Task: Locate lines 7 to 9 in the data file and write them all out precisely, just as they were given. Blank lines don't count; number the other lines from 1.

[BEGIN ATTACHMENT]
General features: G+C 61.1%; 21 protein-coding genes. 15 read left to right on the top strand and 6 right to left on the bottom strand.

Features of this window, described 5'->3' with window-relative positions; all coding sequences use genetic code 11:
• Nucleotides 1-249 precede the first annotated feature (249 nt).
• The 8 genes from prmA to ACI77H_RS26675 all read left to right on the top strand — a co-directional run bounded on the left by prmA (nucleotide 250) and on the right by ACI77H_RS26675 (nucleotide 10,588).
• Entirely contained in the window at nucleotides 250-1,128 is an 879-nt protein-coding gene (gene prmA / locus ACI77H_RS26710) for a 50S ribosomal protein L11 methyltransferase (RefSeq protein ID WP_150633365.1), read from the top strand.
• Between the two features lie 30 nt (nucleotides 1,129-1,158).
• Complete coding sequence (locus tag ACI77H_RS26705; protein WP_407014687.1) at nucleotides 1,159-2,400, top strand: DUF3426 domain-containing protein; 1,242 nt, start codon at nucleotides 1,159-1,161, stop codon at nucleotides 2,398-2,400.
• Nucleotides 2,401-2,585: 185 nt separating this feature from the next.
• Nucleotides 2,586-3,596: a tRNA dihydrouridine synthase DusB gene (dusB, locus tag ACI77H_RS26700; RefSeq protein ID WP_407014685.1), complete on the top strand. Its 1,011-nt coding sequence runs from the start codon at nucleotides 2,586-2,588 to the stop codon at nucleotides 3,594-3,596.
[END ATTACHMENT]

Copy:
• Complete coding sequence (locus tag ACI77H_RS26705; protein WP_407014687.1) at nucleotides 1,159-2,400, top strand: DUF3426 domain-containing protein; 1,242 nt, start codon at nucleotides 1,159-1,161, stop codon at nucleotides 2,398-2,400.
• Nucleotides 2,401-2,585: 185 nt separating this feature from the next.
• Nucleotides 2,586-3,596: a tRNA dihydrouridine synthase DusB gene (dusB, locus tag ACI77H_RS26700; RefSeq protein ID WP_407014685.1), complete on the top strand. Its 1,011-nt coding sequence runs from the start codon at nucleotides 2,586-2,588 to the stop codon at nucleotides 3,594-3,596.